An Apostille is the legalization of a document for international use (only in the member countries of the Hague Convention). On October 5, 1961, many nations joined to create a simplified method of “legalizing’ documents for universal recognition. This group of nations is known as the Hague Convention. They adopted a document referred to as an Apostille that is internationally recognized by all member nations.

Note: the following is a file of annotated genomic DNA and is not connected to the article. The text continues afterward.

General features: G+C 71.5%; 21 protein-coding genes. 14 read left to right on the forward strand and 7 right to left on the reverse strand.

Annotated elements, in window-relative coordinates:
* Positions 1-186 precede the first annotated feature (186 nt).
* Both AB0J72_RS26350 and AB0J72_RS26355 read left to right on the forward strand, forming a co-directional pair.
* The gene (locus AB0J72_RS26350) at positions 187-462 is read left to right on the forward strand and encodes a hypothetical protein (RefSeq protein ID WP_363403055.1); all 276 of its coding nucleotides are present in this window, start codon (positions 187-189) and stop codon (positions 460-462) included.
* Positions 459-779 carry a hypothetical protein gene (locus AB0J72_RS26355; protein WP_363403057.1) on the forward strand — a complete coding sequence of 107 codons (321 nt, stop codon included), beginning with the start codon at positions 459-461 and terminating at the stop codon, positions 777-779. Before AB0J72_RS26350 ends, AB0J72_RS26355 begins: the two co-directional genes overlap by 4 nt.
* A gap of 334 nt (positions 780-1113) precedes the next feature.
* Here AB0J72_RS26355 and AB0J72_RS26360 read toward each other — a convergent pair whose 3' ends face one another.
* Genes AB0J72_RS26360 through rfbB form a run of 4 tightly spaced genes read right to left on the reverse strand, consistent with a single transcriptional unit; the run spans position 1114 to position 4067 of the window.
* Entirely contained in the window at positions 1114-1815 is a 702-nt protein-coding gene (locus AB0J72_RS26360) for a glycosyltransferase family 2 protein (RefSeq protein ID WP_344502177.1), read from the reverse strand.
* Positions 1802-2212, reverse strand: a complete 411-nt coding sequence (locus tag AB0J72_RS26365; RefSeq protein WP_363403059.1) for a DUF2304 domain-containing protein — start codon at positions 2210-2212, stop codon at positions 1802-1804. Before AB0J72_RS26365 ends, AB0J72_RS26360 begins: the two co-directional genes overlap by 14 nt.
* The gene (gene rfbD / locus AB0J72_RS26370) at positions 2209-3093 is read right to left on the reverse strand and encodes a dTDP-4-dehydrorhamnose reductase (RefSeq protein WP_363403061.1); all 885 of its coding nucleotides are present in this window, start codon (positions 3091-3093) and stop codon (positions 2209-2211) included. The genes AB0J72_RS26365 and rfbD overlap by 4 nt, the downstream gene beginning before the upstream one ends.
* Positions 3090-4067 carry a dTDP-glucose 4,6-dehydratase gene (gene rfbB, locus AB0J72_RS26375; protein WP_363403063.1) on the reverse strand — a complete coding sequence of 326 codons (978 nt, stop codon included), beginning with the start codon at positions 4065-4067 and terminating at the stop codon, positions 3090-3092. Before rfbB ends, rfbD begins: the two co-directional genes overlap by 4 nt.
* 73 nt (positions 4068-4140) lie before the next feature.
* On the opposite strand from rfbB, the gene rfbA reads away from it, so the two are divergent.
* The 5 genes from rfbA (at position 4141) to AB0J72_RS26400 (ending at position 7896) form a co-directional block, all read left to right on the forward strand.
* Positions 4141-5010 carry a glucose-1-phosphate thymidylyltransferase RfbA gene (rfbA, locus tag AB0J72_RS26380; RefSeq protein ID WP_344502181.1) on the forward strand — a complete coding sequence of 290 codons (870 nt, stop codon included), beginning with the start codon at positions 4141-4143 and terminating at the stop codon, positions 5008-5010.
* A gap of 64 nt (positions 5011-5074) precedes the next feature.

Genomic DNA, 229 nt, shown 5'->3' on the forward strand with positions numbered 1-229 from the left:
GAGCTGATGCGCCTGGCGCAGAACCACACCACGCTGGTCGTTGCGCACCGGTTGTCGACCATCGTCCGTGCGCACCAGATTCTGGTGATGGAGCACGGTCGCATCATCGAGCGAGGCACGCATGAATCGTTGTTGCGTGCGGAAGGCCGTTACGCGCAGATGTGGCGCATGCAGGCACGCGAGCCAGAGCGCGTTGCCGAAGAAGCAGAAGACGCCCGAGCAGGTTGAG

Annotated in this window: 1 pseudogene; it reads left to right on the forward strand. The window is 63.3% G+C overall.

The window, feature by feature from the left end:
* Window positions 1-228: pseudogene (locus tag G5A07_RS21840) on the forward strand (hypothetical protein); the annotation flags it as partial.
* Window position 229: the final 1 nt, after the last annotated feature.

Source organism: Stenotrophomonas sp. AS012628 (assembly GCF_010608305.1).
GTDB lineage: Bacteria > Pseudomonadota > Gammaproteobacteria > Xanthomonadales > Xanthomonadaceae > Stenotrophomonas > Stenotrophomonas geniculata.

An Apostille certificate verifies that the document to which it relates is authentic and has been checked in its country of origin. Once this certificate or stamp has been attached the document is legalized and is acceptable to overseas authorities in countries that have joined the Hague Convention. Requirements vary from country to country and many countries that are not party to the Convention also recognize Hague Apostille Certificates. Those that do not may require further embassy legalization.